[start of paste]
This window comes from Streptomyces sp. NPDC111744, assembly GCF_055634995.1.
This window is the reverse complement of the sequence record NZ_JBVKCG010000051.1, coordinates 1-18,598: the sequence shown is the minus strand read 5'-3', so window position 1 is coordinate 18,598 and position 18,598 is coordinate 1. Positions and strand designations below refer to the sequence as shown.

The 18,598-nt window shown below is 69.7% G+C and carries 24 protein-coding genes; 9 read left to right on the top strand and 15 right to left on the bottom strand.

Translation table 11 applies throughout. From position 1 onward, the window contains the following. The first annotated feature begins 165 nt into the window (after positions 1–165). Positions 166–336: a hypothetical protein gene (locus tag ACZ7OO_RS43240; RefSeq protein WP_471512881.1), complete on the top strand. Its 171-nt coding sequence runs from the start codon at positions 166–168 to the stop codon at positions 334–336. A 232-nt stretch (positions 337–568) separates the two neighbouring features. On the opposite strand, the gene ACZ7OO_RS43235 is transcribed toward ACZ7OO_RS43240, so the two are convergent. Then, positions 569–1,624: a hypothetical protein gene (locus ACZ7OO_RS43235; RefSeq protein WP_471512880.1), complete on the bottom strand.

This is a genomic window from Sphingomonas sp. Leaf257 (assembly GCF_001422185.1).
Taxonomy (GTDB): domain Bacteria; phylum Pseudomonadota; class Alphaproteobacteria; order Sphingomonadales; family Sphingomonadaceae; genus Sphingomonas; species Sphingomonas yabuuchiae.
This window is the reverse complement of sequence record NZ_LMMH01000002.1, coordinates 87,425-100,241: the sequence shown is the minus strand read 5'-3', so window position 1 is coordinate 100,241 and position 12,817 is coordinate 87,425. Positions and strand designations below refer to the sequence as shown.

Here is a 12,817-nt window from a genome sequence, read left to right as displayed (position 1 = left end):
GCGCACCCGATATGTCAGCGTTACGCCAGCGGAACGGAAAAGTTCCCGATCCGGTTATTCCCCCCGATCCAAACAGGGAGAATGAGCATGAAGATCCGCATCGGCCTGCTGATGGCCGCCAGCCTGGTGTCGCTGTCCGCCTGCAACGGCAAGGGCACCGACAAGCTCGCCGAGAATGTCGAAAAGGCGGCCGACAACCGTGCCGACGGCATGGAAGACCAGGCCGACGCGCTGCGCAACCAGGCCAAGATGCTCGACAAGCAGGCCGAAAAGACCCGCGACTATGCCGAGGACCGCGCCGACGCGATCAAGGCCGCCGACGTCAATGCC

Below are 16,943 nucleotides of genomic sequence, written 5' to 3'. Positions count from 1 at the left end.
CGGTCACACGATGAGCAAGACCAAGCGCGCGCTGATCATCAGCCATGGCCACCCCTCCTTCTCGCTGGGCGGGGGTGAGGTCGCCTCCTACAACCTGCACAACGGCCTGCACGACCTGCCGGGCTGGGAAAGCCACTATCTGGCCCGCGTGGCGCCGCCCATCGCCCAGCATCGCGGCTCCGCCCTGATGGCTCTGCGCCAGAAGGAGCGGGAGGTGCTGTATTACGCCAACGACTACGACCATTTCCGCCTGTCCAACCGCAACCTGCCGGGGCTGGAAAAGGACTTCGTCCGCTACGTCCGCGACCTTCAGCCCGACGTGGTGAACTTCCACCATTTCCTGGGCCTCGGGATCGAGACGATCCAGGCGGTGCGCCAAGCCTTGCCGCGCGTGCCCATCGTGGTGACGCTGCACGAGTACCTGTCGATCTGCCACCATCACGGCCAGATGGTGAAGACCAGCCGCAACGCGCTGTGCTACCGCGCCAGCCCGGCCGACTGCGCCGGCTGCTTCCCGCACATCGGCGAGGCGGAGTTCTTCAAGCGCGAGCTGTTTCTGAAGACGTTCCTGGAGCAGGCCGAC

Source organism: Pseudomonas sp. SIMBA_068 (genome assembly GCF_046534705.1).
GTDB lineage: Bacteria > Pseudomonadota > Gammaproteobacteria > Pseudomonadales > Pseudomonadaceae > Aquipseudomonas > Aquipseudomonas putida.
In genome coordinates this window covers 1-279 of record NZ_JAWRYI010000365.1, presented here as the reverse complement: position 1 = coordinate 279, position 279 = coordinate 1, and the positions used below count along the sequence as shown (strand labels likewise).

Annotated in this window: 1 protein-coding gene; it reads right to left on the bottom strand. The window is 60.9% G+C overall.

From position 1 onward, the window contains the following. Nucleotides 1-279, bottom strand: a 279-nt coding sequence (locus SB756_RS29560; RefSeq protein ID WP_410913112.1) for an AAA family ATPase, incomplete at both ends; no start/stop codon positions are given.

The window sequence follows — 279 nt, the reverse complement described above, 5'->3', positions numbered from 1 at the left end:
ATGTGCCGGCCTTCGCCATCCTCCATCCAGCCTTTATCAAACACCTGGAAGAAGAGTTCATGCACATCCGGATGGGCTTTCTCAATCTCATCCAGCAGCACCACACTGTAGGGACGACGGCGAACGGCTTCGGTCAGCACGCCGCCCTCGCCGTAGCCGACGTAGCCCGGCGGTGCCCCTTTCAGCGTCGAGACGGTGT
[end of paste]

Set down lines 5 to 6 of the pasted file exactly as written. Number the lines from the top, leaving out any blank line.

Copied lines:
This is a genomic window from Sphingomonas sp. Leaf257 (assembly GCF_001422185.1).
Taxonomy (GTDB): domain Bacteria; phylum Pseudomonadota; class Alphaproteobacteria; order Sphingomonadales; family Sphingomonadaceae; genus Sphingomonas; species Sphingomonas yabuuchiae.